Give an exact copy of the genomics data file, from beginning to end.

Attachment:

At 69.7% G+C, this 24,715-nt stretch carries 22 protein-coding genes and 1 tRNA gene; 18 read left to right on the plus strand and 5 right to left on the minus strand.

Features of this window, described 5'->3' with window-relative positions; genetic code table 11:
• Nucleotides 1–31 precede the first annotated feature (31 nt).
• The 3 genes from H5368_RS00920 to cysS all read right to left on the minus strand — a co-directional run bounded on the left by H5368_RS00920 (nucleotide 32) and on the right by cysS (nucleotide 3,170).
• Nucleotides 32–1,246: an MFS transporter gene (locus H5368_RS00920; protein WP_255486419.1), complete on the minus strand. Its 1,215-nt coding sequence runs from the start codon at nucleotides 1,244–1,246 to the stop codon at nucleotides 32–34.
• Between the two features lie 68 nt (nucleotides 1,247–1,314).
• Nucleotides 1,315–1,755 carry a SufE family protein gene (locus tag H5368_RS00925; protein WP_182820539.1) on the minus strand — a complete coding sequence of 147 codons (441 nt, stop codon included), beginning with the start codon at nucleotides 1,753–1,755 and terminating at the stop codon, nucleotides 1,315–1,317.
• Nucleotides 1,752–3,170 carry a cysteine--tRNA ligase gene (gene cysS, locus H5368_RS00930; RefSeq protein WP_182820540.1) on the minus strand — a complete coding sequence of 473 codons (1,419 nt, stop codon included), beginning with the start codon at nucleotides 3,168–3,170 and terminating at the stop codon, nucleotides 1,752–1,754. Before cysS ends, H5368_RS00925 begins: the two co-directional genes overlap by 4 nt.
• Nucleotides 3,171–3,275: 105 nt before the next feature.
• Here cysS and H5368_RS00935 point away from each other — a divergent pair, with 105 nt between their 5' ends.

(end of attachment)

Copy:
At 69.7% G+C, this 24,715-nt stretch carries 22 protein-coding genes and 1 tRNA gene; 18 read left to right on the plus strand and 5 right to left on the minus strand.

Features of this window, described 5'->3' with window-relative positions; genetic code table 11:
• Nucleotides 1–31 precede the first annotated feature (31 nt).
• The 3 genes from H5368_RS00920 to cysS all read right to left on the minus strand — a co-directional run bounded on the left by H5368_RS00920 (nucleotide 32) and on the right by cysS (nucleotide 3,170).
• Nucleotides 32–1,246: an MFS transporter gene (locus H5368_RS00920; protein WP_255486419.1), complete on the minus strand. Its 1,215-nt coding sequence runs from the start codon at nucleotides 1,244–1,246 to the stop codon at nucleotides 32–34.
• Between the two features lie 68 nt (nucleotides 1,247–1,314).
• Nucleotides 1,315–1,755 carry a SufE family protein gene (locus tag H5368_RS00925; protein WP_182820539.1) on the minus strand — a complete coding sequence of 147 codons (441 nt, stop codon included), beginning with the start codon at nucleotides 1,753–1,755 and terminating at the stop codon, nucleotides 1,315–1,317.
• Nucleotides 1,752–3,170 carry a cysteine--tRNA ligase gene (gene cysS, locus H5368_RS00930; RefSeq protein WP_182820540.1) on the minus strand — a complete coding sequence of 473 codons (1,419 nt, stop codon included), beginning with the start codon at nucleotides 3,168–3,170 and terminating at the stop codon, nucleotides 1,752–1,754. Before cysS ends, H5368_RS00925 begins: the two co-directional genes overlap by 4 nt.
• Nucleotides 3,171–3,275: 105 nt before the next feature.
• Here cysS and H5368_RS00935 point away from each other — a divergent pair, with 105 nt between their 5' ends.